Now, in connection with that work you go down and examine these explosives, down in the shell holes, where they have not gone off, dig them up, saw them in two, with the Army officers in an armored observation tower a mile away watching to see what happens, and you come out of there with your clothes wringing wet with sweat, the result of sheer fright and mental strain. You are exhausted for 3 or 4 days, and I will never do it again. I would not do it again for all of the money in the Treasury.
The court wiped out the interest on my contracts but held the interest on the damages. They allowed me $100,000 interest and just a little under $600,000 principal.
The War Department objected to that. The court put it through. The bill was reported to the Congress of the United States.
The Department of Justice objected to the interest. I told the congressional members here, I said, "All right; let the interest go." The War Department then came before the House committee and objected to the principal being paid to me, even on their own proposition.
And, myself, and not my lawyers, called the attention of the committee to the fact that they were then trying to renege on their own agreement after I had whipped them in the court and here was their stipulations, where they agreed to the figure to be paid and then that committee turned on the War Department representative and we spent the rest of the day there, 8 hours and a half, and I came out with a unanimous decision of the committee again that the Court of Claims was justified in its findings on the reaudit and its report to the Congress.
Now, I had to go through the Senate again. I got a unanimous decision there. One member could have stopped it. In the House it was up for unanimous vote. Three members did stop it, and I went back and got another unanimous decision through the committee to report my bill out again, and again following that, I got my bill through the House and it went to the President and was signed.
The Comptroller General immediately cleared me in about 5 days. It was a job which would ordinarily take 3 weeks. He did that because the Comptroller General's office said that they could see blackmail there, and wanted to keep clear of that thing, immediately.
After I was cleared by the Comptroller General, suit was filed by a shyster lawyer named John F. Clark and to whom I had paid $12,000 and what I considered an extortion fee in 1923, or a year before, to get off of my neck with his legal rackets. I have his complete release. He called on the Treasury Department and at the advice of the Attorney General they ordered that my money be held there, the Treasury Department stake holder between this shyster lawyer and myself. I asked about bonds, putting up a surety bond to protect me. The Attorney General said no bonds, surety bonds, and no injunction would be necessary on the part of Clark. They told my attorneys that had to be done in order to hold money. They said, “We will just hold it here until all claims against him are settled.”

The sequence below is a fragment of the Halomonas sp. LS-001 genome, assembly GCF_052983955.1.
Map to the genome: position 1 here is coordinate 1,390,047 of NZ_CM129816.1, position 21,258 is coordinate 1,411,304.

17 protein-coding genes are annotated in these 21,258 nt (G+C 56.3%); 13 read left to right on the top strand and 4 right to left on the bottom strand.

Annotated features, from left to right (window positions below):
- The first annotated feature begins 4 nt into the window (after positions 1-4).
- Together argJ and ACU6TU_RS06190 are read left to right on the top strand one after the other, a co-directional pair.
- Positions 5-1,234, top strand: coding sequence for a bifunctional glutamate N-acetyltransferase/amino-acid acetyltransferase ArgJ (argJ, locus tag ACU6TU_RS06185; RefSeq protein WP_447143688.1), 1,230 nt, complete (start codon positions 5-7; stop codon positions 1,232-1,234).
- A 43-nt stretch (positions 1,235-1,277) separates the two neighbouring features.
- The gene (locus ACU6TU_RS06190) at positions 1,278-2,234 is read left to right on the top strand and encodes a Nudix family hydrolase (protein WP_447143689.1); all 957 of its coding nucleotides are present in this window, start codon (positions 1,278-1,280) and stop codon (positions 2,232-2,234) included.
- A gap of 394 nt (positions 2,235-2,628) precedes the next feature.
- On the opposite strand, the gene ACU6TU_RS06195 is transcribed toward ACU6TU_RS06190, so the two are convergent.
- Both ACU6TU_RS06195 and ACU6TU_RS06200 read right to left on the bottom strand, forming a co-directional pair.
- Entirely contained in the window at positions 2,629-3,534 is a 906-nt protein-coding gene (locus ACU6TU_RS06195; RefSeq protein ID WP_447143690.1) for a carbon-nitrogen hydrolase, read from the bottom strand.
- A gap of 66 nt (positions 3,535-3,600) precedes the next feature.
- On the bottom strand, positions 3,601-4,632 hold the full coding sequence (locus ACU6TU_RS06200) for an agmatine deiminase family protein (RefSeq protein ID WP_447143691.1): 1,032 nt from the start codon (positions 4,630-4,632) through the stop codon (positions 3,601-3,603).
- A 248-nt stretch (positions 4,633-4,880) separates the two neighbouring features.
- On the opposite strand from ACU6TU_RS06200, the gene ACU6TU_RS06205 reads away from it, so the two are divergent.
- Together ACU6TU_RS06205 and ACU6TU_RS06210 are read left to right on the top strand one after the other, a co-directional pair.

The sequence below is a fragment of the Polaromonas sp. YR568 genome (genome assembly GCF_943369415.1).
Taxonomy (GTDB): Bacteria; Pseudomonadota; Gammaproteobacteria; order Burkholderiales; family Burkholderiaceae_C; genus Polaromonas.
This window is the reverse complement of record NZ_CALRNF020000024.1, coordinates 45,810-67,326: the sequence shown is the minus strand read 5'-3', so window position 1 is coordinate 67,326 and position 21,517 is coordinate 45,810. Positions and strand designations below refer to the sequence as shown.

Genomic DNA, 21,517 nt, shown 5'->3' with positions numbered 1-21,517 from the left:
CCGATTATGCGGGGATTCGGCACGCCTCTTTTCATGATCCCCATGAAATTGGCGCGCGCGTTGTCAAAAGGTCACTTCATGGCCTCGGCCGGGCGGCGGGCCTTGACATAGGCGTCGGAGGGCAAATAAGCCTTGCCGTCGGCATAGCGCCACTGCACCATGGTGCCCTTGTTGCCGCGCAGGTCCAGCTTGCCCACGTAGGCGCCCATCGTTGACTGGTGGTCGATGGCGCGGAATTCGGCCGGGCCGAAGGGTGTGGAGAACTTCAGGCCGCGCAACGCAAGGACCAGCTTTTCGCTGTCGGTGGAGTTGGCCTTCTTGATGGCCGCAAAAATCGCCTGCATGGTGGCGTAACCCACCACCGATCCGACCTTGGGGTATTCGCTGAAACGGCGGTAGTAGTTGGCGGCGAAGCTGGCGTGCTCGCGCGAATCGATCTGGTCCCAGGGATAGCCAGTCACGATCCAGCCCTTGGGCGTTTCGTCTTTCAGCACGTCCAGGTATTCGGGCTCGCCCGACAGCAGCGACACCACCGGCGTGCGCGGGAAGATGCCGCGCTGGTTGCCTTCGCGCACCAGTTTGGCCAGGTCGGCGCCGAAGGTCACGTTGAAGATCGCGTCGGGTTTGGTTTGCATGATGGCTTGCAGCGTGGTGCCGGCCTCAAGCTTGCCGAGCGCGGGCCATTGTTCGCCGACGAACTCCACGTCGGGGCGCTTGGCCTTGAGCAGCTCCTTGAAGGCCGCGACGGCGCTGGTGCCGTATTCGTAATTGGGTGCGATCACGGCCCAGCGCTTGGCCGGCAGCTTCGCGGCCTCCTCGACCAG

That, gentlemen, was about 11 months ago.
Finally, one day, with a real quick and unexpected legal move on our part we were able to get hold of $300,000 of my money, but the other $300,000 is still held, and I do not believe that the Attorney General is legal in his ruling when he says that property of mine can be held up by a third party, like the Government, without a surety bond for my protection, and without an injunction on the part of the claimant against me, and I believe no lawyer in the United States will sustain him.
Now, if the Attorney General is sustained in that ruling, then, gentlemen, with all of the power of the President, the Congress, and the Court of Claims behind me I still will have no protection against anyone who may make a fake claim against me and from now until kingdom come such racketeers may in one way or another hold up my money without a surety bond, without an injunction, and in due time, the entire fund, if I do not get it, will be eaten up by attorneys fees.
It has put me in debt over a quarter of a million dollars during the last twenty-some years to defend myself on my patent rights against
the Government. I have paid creditors over $100,000 on top of that, and on top of that the Internal Revenue Division moves in now to hold the $300,000 that is there, because they are challenging my income return of 1940, and I was ordered in just 10 weeks after I made my filing to bring in all of my records for examination. They thought that we might be delayed somewhat, but we rushed over here. I told my attorneys, "Let us go; let us have an examination. I know what the game is.”
And, gentleman, they had not even pulled my return out of the files and I had to furnish them with a copy. They did not even know a thing about my return or what it looked like. They had not looked at it. It took them almost a week to locate it, and look it up.
So, if you think, gentlemen, that this bill here is going to make it any better for us engineers in going to the Court of Claims, or any different from the experience I have had with the War Department and the other departments, or that it means something good for the national-defense program, I want to say that it does not mean a thing to me but trouble. I am going to wash my hands of all new military developments, because of this bill, gentlemen. I cannot live long enough to win litigation from the Government, even if I have all of the legal rights in my favor.